• Score is sum of points for histologic grade (grade 1: 1, grade 2: 2, grade 3: 3), anatomical level of maximum tumor infiltration (lamina propria: 1, corpus spongiosum / dartos: 2, corpus cavernosum / preputial skin: 3) and perineural invasion (absent: 0, present: 1)
  • Low risk: score of 2 - 3, intermediate risk: score of 4, high risk: score of 5 - 7
Treatment
Clinical images

Contributed by Stewart F. Cramer, M.D.

Large bosselated mass



AFIP images

Tumor at junction of scrotum and penis



Images hosted on other servers:

Arising on genital lichen sclerosus

Papillary SCC

Ulcerated SCC on glans

Verrucous carcinoma

Gross description
  • Grossly noted growth patterns may have prognostic implications (Am J Surg Pathol 1993;17:753, World J Urol 2009;27:169)
  • Superficial spreading: tumors are limited to lamina propria or superficial corpus spongiosum and usually extend horizontally through multiple anatomical compartments
  • Vertical growth: tumors invade deep anatomical levels, surface is nonverruciform and frequently ulcerated
  • Verruciform: tumors are exophytic and papillomatous with a cauliflower-like aspect, may be limited to surface (verrucous) or invade deep anatomical levels (cuniculatum)
  • Mixed patterns: observed in 10 - 15% of all cases
  • In some cases, multicentric tumors (2 or more independent foci of carcinomas) are identified
Gross images

Scroll to see all images:


AFIP images

Glans:

Exophytic cauliflower-like mass

Glans extensively
involved by a
multinodular mass
with focal ulceration


Foreskin:

Circumcision
specimen shows a
flat, granular and
beige neoplasm

Massive involvement
has caused multiple
foci of ulceration



Coronal sulcus:

Nodular white
tumor extensively
involves the sulcus

Cut section
shows two
discrete nodules
of tumor


Verruciform lesions:

Verrucous
carcinoma



Multiple compartments:

Massive involvement
of glans, coronal
sulcus and foreskin

Massive involvement
has resulted in
autoamputation

4 separate
foci of
carcinoma
are present



Superficial spreading (SCC):

Tumor involves
the glans with
extension to
coronal sulcus

Tumor is white,
involves the mucosa
of the foreskin
and coronal sulcus


Assessment of depth of invasion:

Penile carcinoma has
been transversely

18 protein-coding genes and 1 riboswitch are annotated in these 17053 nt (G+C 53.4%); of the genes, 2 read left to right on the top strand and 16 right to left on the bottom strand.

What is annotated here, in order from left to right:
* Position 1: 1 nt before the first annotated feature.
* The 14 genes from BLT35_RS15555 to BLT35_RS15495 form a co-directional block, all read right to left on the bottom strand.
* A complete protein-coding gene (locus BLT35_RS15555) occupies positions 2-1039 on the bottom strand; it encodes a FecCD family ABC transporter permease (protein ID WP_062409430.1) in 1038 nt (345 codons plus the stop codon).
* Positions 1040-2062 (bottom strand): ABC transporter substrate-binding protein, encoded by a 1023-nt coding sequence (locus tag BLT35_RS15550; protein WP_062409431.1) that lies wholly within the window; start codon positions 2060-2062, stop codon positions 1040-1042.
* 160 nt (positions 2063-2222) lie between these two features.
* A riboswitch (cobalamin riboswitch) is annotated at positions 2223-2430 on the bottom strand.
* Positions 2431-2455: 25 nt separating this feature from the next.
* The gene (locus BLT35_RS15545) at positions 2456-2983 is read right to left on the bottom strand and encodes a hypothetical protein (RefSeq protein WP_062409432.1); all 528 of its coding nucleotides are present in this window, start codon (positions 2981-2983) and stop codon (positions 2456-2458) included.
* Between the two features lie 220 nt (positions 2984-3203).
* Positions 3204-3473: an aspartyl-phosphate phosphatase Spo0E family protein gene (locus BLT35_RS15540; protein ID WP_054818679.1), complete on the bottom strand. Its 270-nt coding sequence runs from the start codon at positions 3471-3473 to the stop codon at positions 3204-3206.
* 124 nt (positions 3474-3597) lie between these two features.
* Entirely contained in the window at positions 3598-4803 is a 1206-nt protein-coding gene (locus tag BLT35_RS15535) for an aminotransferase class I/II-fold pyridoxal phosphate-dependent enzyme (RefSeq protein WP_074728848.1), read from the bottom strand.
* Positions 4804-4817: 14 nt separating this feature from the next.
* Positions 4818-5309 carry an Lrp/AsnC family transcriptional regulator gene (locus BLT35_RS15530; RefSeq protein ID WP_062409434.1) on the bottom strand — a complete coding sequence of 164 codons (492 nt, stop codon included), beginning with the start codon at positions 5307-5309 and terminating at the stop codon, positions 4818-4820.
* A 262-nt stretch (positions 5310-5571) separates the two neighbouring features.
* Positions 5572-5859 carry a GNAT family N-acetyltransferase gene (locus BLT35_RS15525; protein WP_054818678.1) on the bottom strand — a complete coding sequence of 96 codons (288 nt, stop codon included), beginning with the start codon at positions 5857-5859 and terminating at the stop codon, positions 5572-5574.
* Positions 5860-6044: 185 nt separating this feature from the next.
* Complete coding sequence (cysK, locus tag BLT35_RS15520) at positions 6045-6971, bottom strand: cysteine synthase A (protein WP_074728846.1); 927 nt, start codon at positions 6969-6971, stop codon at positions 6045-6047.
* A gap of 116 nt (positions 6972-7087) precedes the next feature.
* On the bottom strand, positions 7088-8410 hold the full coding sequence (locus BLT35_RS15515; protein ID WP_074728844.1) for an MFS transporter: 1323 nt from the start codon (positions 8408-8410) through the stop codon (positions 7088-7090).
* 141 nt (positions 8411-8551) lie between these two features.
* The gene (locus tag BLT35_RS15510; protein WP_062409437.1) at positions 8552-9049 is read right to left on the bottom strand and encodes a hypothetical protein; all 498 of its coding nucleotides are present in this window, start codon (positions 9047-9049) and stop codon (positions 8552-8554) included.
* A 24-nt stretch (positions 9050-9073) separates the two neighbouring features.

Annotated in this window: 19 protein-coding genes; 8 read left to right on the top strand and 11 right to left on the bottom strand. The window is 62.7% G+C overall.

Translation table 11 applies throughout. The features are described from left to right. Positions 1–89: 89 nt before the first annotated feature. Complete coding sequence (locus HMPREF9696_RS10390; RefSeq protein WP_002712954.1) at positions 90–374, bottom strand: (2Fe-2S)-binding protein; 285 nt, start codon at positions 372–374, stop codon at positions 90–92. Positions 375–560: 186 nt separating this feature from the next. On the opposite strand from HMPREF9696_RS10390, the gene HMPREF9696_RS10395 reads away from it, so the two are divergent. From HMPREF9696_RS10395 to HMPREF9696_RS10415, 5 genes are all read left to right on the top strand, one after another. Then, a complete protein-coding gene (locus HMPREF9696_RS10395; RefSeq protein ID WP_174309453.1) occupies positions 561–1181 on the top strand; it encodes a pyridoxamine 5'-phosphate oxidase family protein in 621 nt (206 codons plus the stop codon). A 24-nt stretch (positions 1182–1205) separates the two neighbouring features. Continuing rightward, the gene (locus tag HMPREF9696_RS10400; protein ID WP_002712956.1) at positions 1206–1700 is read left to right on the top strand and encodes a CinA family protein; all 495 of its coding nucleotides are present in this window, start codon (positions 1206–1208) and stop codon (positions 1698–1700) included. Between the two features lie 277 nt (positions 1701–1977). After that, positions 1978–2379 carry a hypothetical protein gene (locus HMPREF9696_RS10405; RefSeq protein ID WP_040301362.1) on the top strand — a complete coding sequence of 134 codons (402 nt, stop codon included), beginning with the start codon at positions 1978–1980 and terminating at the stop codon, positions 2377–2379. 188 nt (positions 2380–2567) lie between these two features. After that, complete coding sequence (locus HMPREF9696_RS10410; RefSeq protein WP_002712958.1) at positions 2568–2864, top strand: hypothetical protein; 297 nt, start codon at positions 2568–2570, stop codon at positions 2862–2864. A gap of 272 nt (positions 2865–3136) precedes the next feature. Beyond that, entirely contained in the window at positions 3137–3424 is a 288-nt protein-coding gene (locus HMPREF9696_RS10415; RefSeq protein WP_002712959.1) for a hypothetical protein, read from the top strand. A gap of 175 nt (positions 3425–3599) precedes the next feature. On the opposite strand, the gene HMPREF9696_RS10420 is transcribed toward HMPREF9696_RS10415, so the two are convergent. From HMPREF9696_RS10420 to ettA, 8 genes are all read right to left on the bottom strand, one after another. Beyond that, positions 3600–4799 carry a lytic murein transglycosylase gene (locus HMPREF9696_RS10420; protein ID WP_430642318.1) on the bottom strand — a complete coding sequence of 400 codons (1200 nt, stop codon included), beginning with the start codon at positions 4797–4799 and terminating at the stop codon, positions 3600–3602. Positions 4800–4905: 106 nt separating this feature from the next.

sectioned

Assessment of
depth of invasion
of tumor in
resected specimen



Vertical growth (SCC):

Solid yellow-tan
neoplasm in
the dorsal half
of the glans


Mixed low and high grade (SCC):

Neoplasm shows
superficial, white,
serrated papillary


Margin involvement:

Frozen section evaluation of surgical margins

Microscopic (histologic) description
  • Most histologic subtypes resemble those in vulva, anus or buccal mucosa
  • 48 - 65% are usual squamous cell carcinoma
  • Verruciform tumors are verrucous, warty, papillary or cuniculatum carcinomas
  • Basaloid and sarcomatoid carcinomas usually have a vertical growth pattern
  • Often undifferentiated (bowenoid) penile intraepithelial neoplasia and lichen sclerosis (J Am Acad Dermatol 2010;62:284)
  • Features to report: depth of invasion measured from deepest malignant cells to highest overlying dermal papilla; resection margins

Grading:
  • Grade 1: well differentiated cells, almost undistinguishable from normal squamous cells except for the presence of minimal basal / parabasal cell atypia
  • Grade 2: all tumors not fitting into criteria for grade 1 or 3 (Am J Surg Pathol 2009;33:1042)
  • Grade 3: any anaplastic cells
Microscopic (histologic) images

AFIP images

Mucosa is involved
by carcinoma
but epidermis
is spared

Invasion of the
lamina propria with
sparing of the
corpus spongiosum



Contributed by Antonio L. Cubilla, M.D.

Scrotum: well, moderately and poorly differentiated tumors

Positive stains
Molecular / cytogenetics description